You know how to write a sentence. You write sentence after sentence, day after day. But do your sentences get read? Do they accomplish what you want them to accomplish?
Let’s step back and look at what sentences are and what they do. Then we’ll look at what it takes to write a sentence—one that someone might bother to read, one that does what you want it to do.
Okay, What Makes a Sentence a Sentence?
If anyone asked you, you might define this group of words that stands alone as a grammatical unit by saying that a sentence typically contains at least one subject and a related verb; forms a complete thought; begins with a capital letter; ends with a period, question mark, or exclamation point; and has one of these structures: simple, compound, complex, or compound-complex.
You might go on to say that a sentence has one of these purposes:
- to state (declarative sentence)
- to command (imperative sentence)
- to ask (interrogative sentence)
- to exclaim (exclamatory sentence)
Unless the sentence comes from James Joyce or Gertrude Stein, in which case its purpose might be to evoke an aesthetic response or to expand people’s notions of what sentences’ purposes might be.
Wait, does that string of words you just read qualify as a sentence? Technically, no. Continuing your definition, you might point out what a sentence is not: a clause, a phrase, or a sentence fragment.
In all this defining, you would be right—to the extent that a person can be right about such a slippery thing as language. But knowing how to define sentence doesn’t help you write a sentence.
How to Write a Sentence: The Infographic
To write a sentence, one worth reading at least, you have to do a few things that most definitions leave out. This flowchart walks you through how to do it.
You may never use the term simple sentence again.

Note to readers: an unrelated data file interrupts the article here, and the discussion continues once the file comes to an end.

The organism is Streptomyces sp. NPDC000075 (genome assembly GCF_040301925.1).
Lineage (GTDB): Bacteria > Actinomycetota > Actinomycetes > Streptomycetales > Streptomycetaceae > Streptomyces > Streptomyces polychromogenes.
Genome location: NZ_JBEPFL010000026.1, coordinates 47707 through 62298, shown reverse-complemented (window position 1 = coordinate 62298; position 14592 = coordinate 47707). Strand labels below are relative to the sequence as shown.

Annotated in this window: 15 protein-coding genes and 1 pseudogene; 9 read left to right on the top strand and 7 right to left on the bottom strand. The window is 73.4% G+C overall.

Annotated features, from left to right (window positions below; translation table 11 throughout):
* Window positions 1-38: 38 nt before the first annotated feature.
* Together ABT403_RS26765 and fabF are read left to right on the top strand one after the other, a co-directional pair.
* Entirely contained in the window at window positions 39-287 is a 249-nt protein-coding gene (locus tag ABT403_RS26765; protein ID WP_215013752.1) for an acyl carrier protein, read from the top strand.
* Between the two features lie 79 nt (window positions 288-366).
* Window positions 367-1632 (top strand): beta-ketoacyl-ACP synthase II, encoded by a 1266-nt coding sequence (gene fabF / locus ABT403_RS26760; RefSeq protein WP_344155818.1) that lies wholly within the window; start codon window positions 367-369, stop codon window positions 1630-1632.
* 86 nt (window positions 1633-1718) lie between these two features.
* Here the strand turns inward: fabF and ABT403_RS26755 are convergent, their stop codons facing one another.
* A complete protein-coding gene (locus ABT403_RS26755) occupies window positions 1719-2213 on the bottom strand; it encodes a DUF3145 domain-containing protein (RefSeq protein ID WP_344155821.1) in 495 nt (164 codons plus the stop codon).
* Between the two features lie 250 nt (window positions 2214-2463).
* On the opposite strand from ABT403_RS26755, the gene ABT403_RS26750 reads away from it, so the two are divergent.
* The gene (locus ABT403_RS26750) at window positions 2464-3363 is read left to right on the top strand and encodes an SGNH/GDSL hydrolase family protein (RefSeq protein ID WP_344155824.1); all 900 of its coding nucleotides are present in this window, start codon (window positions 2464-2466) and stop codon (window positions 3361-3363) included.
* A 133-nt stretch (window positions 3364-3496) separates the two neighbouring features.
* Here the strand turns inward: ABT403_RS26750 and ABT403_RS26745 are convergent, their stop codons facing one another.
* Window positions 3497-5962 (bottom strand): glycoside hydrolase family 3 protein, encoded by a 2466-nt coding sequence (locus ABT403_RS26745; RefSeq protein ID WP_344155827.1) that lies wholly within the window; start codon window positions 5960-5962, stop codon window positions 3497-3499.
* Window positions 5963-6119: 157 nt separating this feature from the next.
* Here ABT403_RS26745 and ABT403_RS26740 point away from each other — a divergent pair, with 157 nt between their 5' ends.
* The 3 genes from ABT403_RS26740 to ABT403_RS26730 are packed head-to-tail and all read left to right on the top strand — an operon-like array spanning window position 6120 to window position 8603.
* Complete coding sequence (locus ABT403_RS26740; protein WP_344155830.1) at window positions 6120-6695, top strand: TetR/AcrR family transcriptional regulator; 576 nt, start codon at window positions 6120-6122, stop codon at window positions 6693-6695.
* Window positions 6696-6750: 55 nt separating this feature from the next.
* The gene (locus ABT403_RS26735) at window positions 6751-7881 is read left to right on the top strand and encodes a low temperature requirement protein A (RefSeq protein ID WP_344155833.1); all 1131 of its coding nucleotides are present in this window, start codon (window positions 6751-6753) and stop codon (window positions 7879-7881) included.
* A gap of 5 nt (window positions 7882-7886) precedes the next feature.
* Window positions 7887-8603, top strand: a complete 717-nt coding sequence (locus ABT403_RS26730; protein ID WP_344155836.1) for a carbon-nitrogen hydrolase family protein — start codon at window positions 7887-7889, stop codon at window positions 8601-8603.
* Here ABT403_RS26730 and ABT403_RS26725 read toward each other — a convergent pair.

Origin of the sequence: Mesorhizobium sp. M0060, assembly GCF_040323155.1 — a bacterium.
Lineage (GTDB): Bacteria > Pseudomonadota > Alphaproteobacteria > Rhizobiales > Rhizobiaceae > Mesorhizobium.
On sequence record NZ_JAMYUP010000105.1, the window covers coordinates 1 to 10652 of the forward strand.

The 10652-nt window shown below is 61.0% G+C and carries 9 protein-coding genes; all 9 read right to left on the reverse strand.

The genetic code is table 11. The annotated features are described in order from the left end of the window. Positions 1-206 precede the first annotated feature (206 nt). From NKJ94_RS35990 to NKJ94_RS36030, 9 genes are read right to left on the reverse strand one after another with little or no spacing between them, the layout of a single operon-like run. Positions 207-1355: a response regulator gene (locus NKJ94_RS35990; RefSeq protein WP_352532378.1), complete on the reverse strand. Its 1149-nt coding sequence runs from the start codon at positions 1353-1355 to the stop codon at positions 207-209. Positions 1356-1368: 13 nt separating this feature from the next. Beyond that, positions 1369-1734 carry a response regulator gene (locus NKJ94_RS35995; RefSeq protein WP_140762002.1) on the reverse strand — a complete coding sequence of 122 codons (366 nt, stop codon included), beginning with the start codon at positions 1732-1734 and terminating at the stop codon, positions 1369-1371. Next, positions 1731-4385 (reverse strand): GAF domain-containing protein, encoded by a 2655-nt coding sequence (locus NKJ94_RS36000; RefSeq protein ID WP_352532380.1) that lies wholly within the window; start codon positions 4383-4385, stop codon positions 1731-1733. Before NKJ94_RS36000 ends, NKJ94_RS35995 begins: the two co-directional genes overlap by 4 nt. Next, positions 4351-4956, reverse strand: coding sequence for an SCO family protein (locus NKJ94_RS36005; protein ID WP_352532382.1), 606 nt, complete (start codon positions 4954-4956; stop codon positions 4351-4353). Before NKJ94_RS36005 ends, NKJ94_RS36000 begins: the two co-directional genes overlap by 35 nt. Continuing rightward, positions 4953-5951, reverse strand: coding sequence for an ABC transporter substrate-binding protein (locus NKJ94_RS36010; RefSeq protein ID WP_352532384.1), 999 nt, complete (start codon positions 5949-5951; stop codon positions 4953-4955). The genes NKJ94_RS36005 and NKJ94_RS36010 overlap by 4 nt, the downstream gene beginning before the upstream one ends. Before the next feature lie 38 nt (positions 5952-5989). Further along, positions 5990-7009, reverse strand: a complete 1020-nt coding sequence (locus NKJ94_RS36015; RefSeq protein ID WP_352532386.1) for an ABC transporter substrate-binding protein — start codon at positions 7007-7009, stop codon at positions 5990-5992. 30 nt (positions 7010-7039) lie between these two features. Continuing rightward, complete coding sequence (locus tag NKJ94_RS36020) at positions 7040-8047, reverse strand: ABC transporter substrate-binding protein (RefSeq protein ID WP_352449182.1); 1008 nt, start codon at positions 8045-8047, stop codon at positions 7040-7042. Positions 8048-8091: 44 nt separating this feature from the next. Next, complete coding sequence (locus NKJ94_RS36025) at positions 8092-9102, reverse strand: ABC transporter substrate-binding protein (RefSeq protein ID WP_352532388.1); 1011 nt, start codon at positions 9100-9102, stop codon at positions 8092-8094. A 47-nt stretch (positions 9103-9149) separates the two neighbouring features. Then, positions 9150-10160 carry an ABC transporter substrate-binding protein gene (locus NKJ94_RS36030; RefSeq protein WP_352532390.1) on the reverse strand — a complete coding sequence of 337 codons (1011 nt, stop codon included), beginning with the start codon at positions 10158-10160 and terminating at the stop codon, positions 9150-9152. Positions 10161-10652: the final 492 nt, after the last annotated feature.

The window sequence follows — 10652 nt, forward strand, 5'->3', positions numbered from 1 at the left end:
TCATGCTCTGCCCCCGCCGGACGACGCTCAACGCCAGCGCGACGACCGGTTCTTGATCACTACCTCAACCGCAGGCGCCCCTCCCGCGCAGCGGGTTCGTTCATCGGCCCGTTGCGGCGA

Now Available As a Poster
Size: 9.25 inches x 3.5 feet (approximately)
Paper: 24# bond
Cost: $29 each + shipping
Hat tip to Joseph Kalinowski, who designed this infographic, and to Brian Poulsen, who made the arrangements for printing it as a poster. And thanks to the following folks for embedding the infographic on their own sites: Mignon Fogarty (Grammar Girl), Sue Surdam, and Danielle Villegas (Tech Comm Geek Mom).
Embed This Image On Your Site (copy code below):
Lovely! Now if only infographics could be printed for my office wall…
Noz, I had an urge to create this as a printed piece—a bookmark, in fact—but it got longer and longer…
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I agree that this would be fantastic as a poster. If you commissioned one, I would certainly buy it!
Also, after the first two “No” answers, would it be possible to redirect the reader back to the top to start again? :^)
Brad, Thanks for your note. You’ve reinspired me to think about printing some of these things. I don’t know if the size works. I’ll have to investigate the options. Meanwhile, I’ve considered your suggestion and decided not to make the flowchart circular. I toyed with that idea in various ways, and I always came back to leaving that return to the top implied. That way the chart stays simpler, its exit points feel more satisfying (to me anyhow), and something remains for readers to supply themselves—one of the delights of reading. For example, I hope that you felt some delight in “seeing” that implied arrow.
Thank I am going to give this to my students!
Roxanne, I’m thrilled to hear it. What level do you teach? And how will you share this with your students? I’ve been wondering about the possibility of creating a print version.
I love it, too. I have ninth graders. In particular, they struggle to understand that writers use words FOR a purpose. This infographic gives them language to discuss what other writers do and a tool to use as they revise their own. Would love a poster. Thank you!
Thanks for your note, Wendy. I’m looking into ways to accommodate. I’ll let you know if we do get a printed version together. Good luck with your ninth graders—they need you!
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I love your infographic. I would definitely buy a couple of printed copies. If you cut it in half and put those two parts side by side, that might make a neat poster.
Jesse, I haven’t worked out a print solution yet. Still investigating possibilities. Thank you for the note!
Hi again, Brad. This infographic is now available to order. See details above.
Wendy, You can now order this infographic as a poster. See details above.
Roxanne, This infographic is now available to order. See details above.
Jesse, This infographic is now available to order as a poster. See details above.
Hey, Noz, you can now order this infographic as a poster. See details above.
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Do you mind if I include this in my upcoming technology curriculum as a thumbnail? I’m updating the 6th grade text and want to include a unit on infographics. Of course, I’ll provide credit to your site and a linkback.
Here’s a link to the current text:
Jacqui, Thanks for asking. I’m honored. Go for it. Hope your book makes a splash.
Totally loved it. Thanks Marcia!